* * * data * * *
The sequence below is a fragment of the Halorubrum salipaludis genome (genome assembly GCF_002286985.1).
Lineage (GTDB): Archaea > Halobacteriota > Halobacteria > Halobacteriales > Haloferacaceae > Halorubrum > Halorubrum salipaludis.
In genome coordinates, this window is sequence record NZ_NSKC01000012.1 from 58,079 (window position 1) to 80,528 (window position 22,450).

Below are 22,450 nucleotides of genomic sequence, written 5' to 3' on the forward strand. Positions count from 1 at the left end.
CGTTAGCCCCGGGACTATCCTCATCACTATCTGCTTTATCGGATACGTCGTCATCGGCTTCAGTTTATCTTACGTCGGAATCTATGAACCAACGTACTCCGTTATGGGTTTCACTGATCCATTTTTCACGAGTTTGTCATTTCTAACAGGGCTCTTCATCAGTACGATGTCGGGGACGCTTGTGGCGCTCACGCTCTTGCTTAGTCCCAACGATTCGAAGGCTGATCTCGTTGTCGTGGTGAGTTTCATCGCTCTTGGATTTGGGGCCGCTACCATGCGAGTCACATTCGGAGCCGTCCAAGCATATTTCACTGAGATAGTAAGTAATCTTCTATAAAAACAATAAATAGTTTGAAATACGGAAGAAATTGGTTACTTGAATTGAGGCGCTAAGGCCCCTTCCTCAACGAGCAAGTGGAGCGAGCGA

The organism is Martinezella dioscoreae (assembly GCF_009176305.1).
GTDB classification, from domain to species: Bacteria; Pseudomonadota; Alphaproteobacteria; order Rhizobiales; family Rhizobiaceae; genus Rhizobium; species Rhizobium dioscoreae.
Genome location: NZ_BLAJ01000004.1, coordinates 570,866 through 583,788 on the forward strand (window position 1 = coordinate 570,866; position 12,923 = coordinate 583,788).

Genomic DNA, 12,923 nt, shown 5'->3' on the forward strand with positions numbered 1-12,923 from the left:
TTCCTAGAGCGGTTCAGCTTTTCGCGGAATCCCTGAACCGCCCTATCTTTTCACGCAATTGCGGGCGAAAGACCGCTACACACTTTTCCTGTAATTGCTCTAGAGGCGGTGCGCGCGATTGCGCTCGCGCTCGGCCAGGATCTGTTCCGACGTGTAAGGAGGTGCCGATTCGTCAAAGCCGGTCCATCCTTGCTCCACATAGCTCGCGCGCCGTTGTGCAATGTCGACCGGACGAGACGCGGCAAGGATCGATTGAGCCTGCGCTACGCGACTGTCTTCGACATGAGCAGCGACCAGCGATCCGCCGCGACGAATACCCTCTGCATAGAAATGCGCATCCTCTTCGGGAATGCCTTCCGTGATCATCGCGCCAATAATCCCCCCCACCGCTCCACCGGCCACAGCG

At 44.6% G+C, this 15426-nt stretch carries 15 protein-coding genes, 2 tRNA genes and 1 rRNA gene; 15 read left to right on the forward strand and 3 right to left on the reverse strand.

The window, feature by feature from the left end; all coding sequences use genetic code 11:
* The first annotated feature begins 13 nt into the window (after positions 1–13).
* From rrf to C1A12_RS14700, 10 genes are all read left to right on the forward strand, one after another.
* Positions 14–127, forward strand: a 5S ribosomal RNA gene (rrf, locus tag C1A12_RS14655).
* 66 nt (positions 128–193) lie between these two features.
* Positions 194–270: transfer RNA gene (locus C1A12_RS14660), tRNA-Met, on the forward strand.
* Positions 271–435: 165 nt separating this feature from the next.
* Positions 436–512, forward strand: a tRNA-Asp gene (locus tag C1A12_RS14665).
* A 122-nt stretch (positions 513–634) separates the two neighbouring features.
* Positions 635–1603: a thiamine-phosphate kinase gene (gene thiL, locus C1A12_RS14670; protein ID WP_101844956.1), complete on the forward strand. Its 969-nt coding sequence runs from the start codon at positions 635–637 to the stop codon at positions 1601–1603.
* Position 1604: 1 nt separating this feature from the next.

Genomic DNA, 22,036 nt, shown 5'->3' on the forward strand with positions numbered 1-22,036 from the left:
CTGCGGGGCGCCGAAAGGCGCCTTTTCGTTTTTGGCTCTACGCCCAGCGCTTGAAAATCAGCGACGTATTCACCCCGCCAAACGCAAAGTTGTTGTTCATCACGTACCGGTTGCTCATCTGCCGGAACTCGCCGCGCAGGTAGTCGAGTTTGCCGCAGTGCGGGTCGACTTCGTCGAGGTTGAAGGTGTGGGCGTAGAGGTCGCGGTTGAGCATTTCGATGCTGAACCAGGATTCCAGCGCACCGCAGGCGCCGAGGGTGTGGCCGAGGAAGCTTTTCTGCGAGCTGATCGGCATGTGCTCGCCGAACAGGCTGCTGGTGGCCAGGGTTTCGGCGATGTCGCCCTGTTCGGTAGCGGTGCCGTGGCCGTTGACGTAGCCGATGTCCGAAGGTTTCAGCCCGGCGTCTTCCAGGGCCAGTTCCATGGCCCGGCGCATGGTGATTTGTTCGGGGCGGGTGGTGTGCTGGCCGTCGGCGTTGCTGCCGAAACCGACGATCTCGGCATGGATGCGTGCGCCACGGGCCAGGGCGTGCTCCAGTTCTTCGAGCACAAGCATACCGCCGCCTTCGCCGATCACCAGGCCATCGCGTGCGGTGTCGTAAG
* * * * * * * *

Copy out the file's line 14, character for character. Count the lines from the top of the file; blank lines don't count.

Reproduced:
* From rrf to C1A12_RS14700, 10 genes are all read left to right on the forward strand, one after another.